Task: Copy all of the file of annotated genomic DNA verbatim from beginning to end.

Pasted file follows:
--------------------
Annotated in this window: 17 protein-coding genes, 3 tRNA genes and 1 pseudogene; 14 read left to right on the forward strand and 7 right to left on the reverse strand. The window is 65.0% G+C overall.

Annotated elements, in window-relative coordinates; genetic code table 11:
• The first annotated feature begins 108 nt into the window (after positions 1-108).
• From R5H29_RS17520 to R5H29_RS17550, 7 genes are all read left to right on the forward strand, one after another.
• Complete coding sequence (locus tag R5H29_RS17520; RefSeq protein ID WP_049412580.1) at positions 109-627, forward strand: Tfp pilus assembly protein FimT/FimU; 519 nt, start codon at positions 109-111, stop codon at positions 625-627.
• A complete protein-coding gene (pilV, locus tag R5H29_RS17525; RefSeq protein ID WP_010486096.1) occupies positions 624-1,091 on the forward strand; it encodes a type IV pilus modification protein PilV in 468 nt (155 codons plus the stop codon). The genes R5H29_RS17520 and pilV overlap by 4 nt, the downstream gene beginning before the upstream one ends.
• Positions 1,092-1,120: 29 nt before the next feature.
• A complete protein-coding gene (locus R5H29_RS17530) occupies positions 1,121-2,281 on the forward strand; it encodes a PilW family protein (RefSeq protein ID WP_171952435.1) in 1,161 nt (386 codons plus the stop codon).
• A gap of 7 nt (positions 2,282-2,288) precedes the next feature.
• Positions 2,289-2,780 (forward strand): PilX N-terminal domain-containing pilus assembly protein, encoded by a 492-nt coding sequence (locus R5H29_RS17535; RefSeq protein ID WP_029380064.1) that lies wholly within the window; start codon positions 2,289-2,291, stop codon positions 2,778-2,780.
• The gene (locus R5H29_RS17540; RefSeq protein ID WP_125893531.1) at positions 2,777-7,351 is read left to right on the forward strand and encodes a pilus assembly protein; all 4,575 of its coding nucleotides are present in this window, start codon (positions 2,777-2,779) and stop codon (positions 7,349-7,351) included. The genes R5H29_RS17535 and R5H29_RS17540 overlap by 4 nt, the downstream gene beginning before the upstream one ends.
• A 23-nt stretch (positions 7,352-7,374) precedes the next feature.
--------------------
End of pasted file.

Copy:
Annotated in this window: 17 protein-coding genes, 3 tRNA genes and 1 pseudogene; 14 read left to right on the forward strand and 7 right to left on the reverse strand. The window is 65.0% G+C overall.

Annotated elements, in window-relative coordinates; genetic code table 11:
• The first annotated feature begins 108 nt into the window (after positions 1-108).
• From R5H29_RS17520 to R5H29_RS17550, 7 genes are all read left to right on the forward strand, one after another.
• Complete coding sequence (locus tag R5H29_RS17520; RefSeq protein ID WP_049412580.1) at positions 109-627, forward strand: Tfp pilus assembly protein FimT/FimU; 519 nt, start codon at positions 109-111, stop codon at positions 625-627.
• A complete protein-coding gene (pilV, locus tag R5H29_RS17525; RefSeq protein ID WP_010486096.1) occupies positions 624-1,091 on the forward strand; it encodes a type IV pilus modification protein PilV in 468 nt (155 codons plus the stop codon). The genes R5H29_RS17520 and pilV overlap by 4 nt, the downstream gene beginning before the upstream one ends.
• Positions 1,092-1,120: 29 nt before the next feature.
• A complete protein-coding gene (locus R5H29_RS17530) occupies positions 1,121-2,281 on the forward strand; it encodes a PilW family protein (RefSeq protein ID WP_171952435.1) in 1,161 nt (386 codons plus the stop codon).
• A gap of 7 nt (positions 2,282-2,288) precedes the next feature.
• Positions 2,289-2,780 (forward strand): PilX N-terminal domain-containing pilus assembly protein, encoded by a 492-nt coding sequence (locus R5H29_RS17535; RefSeq protein ID WP_029380064.1) that lies wholly within the window; start codon positions 2,289-2,291, stop codon positions 2,778-2,780.
• The gene (locus R5H29_RS17540; RefSeq protein ID WP_125893531.1) at positions 2,777-7,351 is read left to right on the forward strand and encodes a pilus assembly protein; all 4,575 of its coding nucleotides are present in this window, start codon (positions 2,777-2,779) and stop codon (positions 7,349-7,351) included. The genes R5H29_RS17535 and R5H29_RS17540 overlap by 4 nt, the downstream gene beginning before the upstream one ends.
• A 23-nt stretch (positions 7,352-7,374) precedes the next feature.